ARTICLE ABSTRACTEarly detection of pancreatic ductal adenocarcinoma (PDAC) remains elusive. Precursor lesions of PDAC, specifically intraductal papillary mucinous neoplasms (IPMNs), represent a bona fide pathway to invasive neoplasia, although the molecular correlates of progression remain to be fully elucidated. Single-cell transcriptomics provides a unique avenue for dissecting both the epithelial and microenvironmental heterogeneities that accompany multistep progression from noninvasive IPMNs to PDAC.
Single-cell RNA sequencing was performed through droplet-based sequencing on 5,403 cells from 2 low-grade IPMNs (LGD-IPMNs), 2 high-grade IPMNs (HGD-IPMN), and 2 PDACs (all surgically resected).
Analysis of single-cell transcriptomes revealed heterogeneous alterations within the epithelium and the tumor microenvironment during the progression of noninvasive dysplasia to invasive cancer. Although HGD-IPMNs expressed many core signaling pathways described in PDAC, LGD-IPMNs harbored subsets of single cells with a transcriptomic profile that overlapped with invasive cancer. Notably, a proinflammatory immune component was readily seen in low-grade IPMNs, composed of cytotoxic T cells, activated T-helper cells, and dendritic cells, which was progressively depleted during neoplastic progression, accompanied by infiltration of myeloid-derived suppressor cells. Finally, stromal myofibroblast populations were heterogeneous and acquired a previously described tumor-promoting and immune-evading phenotype during invasive carcinogenesis.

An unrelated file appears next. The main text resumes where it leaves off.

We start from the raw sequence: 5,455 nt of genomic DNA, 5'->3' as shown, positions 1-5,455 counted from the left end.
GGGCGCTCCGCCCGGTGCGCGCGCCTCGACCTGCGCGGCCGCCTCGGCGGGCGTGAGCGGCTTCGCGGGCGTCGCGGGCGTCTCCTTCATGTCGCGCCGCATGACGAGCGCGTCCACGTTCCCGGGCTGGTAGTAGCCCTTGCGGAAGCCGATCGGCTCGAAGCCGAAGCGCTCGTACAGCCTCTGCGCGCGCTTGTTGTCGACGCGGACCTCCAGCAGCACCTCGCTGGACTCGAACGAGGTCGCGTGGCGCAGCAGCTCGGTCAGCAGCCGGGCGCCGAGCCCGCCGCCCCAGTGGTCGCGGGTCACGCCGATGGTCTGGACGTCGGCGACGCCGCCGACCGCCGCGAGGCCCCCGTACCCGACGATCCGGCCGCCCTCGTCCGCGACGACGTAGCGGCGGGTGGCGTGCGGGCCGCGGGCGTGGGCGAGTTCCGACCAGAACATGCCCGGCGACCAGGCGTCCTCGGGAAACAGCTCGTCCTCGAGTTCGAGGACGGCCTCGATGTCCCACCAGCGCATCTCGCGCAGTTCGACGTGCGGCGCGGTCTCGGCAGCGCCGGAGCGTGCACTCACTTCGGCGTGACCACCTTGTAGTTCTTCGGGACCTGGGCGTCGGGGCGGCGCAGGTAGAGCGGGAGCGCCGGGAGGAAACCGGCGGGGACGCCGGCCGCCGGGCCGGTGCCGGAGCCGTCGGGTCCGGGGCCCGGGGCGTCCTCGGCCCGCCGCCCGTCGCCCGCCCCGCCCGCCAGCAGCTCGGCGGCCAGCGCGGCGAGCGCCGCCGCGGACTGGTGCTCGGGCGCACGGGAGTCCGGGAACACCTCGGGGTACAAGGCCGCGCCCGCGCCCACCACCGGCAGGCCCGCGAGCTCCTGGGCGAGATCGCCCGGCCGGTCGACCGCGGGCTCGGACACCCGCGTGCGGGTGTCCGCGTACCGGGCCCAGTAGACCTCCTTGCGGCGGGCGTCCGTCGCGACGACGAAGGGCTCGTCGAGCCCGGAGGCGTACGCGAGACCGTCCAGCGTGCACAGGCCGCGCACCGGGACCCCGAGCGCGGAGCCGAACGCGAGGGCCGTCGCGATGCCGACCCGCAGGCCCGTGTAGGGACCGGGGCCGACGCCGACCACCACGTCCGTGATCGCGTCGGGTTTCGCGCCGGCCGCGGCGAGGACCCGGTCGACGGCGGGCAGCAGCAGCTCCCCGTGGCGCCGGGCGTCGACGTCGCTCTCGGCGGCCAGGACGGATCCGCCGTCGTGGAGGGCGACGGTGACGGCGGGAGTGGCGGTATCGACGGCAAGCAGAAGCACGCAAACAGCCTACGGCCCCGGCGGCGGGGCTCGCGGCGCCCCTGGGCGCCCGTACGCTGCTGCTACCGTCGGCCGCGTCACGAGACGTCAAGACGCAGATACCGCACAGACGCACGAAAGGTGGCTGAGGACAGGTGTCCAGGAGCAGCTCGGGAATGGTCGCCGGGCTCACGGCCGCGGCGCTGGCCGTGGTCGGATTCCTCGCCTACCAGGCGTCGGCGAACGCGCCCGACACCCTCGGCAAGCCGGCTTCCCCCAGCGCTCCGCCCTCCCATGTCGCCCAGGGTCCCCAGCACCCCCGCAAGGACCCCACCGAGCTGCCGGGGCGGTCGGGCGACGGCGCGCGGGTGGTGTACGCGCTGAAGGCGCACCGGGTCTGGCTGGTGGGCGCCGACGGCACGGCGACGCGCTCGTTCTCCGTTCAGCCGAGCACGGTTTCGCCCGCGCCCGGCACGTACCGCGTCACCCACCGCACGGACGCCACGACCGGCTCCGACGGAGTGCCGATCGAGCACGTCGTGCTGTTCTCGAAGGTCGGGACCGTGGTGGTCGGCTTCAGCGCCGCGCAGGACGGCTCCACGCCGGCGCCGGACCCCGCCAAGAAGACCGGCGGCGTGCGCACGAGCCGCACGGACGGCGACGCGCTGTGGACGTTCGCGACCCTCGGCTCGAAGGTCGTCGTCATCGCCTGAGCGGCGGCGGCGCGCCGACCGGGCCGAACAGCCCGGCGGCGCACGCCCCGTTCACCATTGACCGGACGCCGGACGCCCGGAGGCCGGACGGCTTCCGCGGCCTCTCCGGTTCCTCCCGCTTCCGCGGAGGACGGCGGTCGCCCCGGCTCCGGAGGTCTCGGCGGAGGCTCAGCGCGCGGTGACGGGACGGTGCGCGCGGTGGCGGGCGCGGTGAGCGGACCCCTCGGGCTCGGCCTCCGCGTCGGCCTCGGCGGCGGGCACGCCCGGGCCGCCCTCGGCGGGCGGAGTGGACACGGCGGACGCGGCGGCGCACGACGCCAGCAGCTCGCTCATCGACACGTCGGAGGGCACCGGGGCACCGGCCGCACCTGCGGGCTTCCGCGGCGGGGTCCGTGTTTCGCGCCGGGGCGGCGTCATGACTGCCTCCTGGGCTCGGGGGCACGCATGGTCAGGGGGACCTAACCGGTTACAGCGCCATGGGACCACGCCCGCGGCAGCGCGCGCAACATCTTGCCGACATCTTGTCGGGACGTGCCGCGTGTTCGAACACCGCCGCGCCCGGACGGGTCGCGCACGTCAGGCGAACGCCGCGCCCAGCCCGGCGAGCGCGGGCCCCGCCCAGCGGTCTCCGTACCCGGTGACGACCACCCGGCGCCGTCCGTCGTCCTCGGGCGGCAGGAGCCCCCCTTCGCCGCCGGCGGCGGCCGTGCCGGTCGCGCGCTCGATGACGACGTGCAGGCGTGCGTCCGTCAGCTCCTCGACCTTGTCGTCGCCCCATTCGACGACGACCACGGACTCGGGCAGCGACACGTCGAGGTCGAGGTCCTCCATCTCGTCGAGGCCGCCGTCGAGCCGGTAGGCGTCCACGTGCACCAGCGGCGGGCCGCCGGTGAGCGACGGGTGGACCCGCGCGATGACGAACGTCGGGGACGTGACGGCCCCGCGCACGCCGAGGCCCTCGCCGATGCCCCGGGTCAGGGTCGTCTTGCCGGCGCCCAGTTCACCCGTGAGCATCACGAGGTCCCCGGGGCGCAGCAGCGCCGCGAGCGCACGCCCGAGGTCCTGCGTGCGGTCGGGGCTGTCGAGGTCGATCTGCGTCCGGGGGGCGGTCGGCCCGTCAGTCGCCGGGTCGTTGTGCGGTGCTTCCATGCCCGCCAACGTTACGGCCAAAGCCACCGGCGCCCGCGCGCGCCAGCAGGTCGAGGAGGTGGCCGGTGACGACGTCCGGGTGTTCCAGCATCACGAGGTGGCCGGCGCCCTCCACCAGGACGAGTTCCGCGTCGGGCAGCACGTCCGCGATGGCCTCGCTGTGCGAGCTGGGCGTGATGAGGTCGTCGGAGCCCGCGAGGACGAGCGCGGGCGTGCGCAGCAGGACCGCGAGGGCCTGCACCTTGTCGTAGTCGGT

This study demonstrates the ability to perform high-resolution profiling of the transcriptomic changes that occur during multistep progression of cystic PDAC precursors to cancer. Notably, single-cell analysis provides an unparalleled insight into both the epithelial and microenvironmental heterogeneities that accompany early cancer pathogenesis and might be a useful substrate to identify targets for cancer interception.See related commentary by Hernandez-Barco et al., p. 2027